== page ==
The thought of a morning shower is usually a refreshing ordeal and I suppose like most of us, I take the ritual for granted, that is until my recent visit to Varanasi, the holiest city in India.
For most of the three million residents the morning ritual consists of a dip in the Ganges, the most sacred river of the Hindu people. This is performed prior to breaking the night’s fast and to the best of my understanding, is meant to welcome the day and wash away sins. Many priests lead the people in prayers to the sun, asking to be blessed with wonderful weather.
The town (as it is referred to, as there are no traffic lights) is not one of India’s progressive cities. It is however, a city which draws Hindus from all over the world. To die in Varanasi is the ultimate experience. To have your body cremated on the shores of the Ganges brings you closer to your ultimate destiny.
I arrived at the Ghats (the steps along the banks of the Ganges where people bathe) around 6:30 in the morning. It was damp and cold and crowded. There was a pungent odour in the air, no doubt brought on by the burning of cow dung used to heat homes. I watched dozens of people brush their teeth with twigs from the arak tree, as they began their morning. I was in awe of the sheer volume of people and the bustle with which they started their day.
Hundreds of people were disrobing and dipping themselves into the river. It was foggy so I could only see the immediate vicinity, but it was very representative of the entire area. I walked among the crowds listening to the chants and bell ringing and found a deep respect for these people who put so much faith into their religion.
I decided the only way to fully explore the area was by boat and I soon found a young lad who offered to take me along the kilometre-wide river. It was one of the most amazing experiences I have encountered.
As the boy paddled away from shore I realized how many people there actually were. I later learned that had I been there a week earlier I would have been in the middle of 4 million people who attended a festival. I was shocked when I learned that 2000 died during the event.
As we lazily floated along the shore I was intrigued by small baskets with candles in them, floating in the river. People made offerings and this was their way of displaying them. Not unlike my grandmother taking me to church to light a candle in memory of someone departed.
People drink from the holy waters of the Ganges, but the tradition is discouraged by the authorities. The extreme pollution is responsible for many illnesses. They say bathing in the river will cure any sickness you may have and, as I had a small scrape on my finger, I decided to dip it in the water. I guess my belief was not strong enough, because all I felt was the icy temperature.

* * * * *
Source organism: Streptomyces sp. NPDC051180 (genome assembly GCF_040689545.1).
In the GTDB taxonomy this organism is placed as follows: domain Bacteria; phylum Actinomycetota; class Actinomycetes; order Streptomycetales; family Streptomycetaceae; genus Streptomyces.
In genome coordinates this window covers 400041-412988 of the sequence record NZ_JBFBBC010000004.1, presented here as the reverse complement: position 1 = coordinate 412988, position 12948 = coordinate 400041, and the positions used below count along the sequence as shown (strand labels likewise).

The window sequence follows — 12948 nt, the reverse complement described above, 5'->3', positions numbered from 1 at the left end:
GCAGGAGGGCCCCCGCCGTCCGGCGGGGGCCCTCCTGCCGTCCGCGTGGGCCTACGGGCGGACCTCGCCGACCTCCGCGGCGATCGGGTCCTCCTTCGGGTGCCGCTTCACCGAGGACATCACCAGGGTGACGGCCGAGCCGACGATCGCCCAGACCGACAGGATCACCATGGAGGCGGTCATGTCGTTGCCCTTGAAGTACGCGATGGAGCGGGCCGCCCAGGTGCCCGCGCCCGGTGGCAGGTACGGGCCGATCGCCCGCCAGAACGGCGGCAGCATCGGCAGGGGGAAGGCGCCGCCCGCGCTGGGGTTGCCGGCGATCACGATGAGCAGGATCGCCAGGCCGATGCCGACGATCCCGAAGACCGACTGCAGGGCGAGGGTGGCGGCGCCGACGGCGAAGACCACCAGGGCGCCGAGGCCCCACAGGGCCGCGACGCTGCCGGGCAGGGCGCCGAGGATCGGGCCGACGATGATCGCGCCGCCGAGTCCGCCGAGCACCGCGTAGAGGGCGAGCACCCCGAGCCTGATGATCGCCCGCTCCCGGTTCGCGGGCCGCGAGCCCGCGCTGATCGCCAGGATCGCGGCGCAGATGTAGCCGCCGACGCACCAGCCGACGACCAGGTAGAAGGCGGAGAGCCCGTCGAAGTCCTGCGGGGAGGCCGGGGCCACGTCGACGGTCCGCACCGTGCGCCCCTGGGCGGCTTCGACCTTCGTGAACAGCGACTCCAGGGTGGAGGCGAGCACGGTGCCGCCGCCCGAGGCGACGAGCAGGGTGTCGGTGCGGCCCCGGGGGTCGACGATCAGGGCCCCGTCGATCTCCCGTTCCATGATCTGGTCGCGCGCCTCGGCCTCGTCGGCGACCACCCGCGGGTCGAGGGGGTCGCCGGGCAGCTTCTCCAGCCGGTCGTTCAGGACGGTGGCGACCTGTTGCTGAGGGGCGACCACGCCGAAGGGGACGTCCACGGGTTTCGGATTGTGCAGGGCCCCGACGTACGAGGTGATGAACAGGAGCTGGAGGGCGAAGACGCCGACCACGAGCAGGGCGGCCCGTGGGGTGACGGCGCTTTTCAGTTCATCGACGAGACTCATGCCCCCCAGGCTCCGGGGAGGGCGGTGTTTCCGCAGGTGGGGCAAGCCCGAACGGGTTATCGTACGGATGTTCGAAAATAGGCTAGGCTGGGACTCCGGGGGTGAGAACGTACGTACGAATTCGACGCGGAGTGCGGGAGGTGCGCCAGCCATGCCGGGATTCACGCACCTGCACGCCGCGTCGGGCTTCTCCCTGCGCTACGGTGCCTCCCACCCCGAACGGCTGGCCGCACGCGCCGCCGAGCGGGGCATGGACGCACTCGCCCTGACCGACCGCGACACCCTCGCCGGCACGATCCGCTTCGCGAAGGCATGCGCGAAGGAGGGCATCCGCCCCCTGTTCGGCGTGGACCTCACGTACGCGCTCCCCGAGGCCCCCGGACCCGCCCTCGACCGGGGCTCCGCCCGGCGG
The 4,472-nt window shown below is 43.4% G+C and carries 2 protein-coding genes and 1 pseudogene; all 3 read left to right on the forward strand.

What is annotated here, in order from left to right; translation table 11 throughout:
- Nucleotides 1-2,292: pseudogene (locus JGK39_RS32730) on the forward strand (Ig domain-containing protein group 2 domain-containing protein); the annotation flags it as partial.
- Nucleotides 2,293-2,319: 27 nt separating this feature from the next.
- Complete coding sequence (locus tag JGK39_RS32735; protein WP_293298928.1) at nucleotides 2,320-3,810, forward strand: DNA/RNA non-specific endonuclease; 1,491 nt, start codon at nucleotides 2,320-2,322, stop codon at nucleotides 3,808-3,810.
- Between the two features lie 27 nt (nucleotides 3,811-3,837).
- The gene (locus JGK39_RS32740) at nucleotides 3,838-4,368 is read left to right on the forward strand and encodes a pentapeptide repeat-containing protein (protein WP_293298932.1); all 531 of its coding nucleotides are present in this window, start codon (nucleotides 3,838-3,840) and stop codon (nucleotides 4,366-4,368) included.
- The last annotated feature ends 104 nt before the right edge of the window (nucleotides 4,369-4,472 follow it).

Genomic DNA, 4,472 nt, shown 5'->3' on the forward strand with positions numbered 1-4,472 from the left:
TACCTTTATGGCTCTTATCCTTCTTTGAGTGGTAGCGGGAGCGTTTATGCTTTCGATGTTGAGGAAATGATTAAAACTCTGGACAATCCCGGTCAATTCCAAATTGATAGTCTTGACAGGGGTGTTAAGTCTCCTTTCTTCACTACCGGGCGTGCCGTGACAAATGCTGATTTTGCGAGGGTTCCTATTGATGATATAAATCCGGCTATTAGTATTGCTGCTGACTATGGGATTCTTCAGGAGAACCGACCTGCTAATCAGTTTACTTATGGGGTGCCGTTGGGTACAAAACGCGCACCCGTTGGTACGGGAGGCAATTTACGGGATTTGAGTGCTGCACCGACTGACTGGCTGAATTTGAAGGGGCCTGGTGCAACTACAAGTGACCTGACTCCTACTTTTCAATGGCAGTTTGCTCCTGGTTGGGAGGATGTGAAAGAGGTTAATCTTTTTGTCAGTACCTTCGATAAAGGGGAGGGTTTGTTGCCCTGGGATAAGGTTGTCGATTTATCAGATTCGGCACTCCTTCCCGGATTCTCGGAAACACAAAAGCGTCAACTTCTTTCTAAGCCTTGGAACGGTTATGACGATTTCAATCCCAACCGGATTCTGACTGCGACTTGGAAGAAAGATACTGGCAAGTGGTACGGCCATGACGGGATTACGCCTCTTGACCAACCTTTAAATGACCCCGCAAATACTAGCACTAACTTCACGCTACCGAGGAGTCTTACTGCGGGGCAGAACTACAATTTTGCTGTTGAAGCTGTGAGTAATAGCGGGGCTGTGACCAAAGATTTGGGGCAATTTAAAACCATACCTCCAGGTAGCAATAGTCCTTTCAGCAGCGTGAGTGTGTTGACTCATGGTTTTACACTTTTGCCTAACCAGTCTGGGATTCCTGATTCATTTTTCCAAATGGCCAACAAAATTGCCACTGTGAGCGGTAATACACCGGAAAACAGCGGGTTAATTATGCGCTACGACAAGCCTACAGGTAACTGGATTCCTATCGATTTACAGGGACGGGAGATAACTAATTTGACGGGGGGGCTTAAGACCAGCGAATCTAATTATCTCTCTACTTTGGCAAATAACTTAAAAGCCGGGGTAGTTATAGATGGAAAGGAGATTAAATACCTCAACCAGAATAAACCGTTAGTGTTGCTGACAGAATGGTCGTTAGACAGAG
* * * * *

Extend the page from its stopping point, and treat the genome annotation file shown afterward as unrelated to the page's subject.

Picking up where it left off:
The boat lazily progressed along the water and the sights, although similar, were mesmerizing. In a country with well over a billion people one soon begins to realize there is no comparison for the crowdedness, which is not found anywhere else on earth.
India strongly believes in and practices the now outlawed, caste system. There are four levels, ranging from Holy man as the highest, business as second, soldier or warrior third and servant last. Although somewhat different from what we are used to, marriage outside of your cast is forbidden and in many cases punishable by death.
I saw hundreds of people, from the servant caste banging laundry along the rocks and steps of the Ganges, as they stood knee deep in the icy water. These people, employees of local cleaning businesses spend their entire day slaving for only a few rupees a day (the equivalent of $40 or $50 a month).
As the row boat cruised along the calm water I spotted several fires in the distance. The oarsman looked at me and my camera and asked me not to tale any photos out of reverence for the families. I quickly realized I was watching funeral pyres on the banks of the Ganges. Although forbidden by law it is difficult to enforce a change to thousands of years of tradition, especially when this is the Hindu’s ultimate finale to a life of hardship and constant turmoil.
The sun was still hidden by the fog and the air temperature was only six degrees, but everywhere thousands of people were standing waist and neck deep in the frigid water. A mere 17 flight from Port Perry and you too can enjoy this unique tradition.